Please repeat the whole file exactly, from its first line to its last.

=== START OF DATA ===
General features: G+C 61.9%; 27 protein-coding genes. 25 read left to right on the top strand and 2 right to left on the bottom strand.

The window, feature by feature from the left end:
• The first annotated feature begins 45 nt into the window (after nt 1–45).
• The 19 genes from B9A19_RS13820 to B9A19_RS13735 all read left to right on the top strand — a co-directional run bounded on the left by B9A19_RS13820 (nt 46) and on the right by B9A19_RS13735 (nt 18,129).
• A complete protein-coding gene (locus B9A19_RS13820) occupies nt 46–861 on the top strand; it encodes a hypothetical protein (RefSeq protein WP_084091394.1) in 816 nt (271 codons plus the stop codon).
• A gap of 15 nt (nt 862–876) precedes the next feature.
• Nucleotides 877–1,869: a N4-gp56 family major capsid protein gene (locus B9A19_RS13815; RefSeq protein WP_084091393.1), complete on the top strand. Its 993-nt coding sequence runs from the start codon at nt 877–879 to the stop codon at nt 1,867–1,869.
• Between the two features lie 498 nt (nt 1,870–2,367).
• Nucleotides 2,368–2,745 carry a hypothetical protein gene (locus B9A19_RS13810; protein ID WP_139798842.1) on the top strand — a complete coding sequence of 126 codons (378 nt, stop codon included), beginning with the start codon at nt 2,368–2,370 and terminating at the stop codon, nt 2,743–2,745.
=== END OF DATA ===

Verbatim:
General features: G+C 61.9%; 27 protein-coding genes. 25 read left to right on the top strand and 2 right to left on the bottom strand.

The window, feature by feature from the left end:
• The first annotated feature begins 45 nt into the window (after nt 1–45).
• The 19 genes from B9A19_RS13820 to B9A19_RS13735 all read left to right on the top strand — a co-directional run bounded on the left by B9A19_RS13820 (nt 46) and on the right by B9A19_RS13735 (nt 18,129).
• A complete protein-coding gene (locus B9A19_RS13820) occupies nt 46–861 on the top strand; it encodes a hypothetical protein (RefSeq protein WP_084091394.1) in 816 nt (271 codons plus the stop codon).
• A gap of 15 nt (nt 862–876) precedes the next feature.
• Nucleotides 877–1,869: a N4-gp56 family major capsid protein gene (locus B9A19_RS13815; RefSeq protein WP_084091393.1), complete on the top strand. Its 993-nt coding sequence runs from the start codon at nt 877–879 to the stop codon at nt 1,867–1,869.
• Between the two features lie 498 nt (nt 1,870–2,367).
• Nucleotides 2,368–2,745 carry a hypothetical protein gene (locus B9A19_RS13810; protein ID WP_139798842.1) on the top strand — a complete coding sequence of 126 codons (378 nt, stop codon included), beginning with the start codon at nt 2,368–2,370 and terminating at the stop codon, nt 2,743–2,745.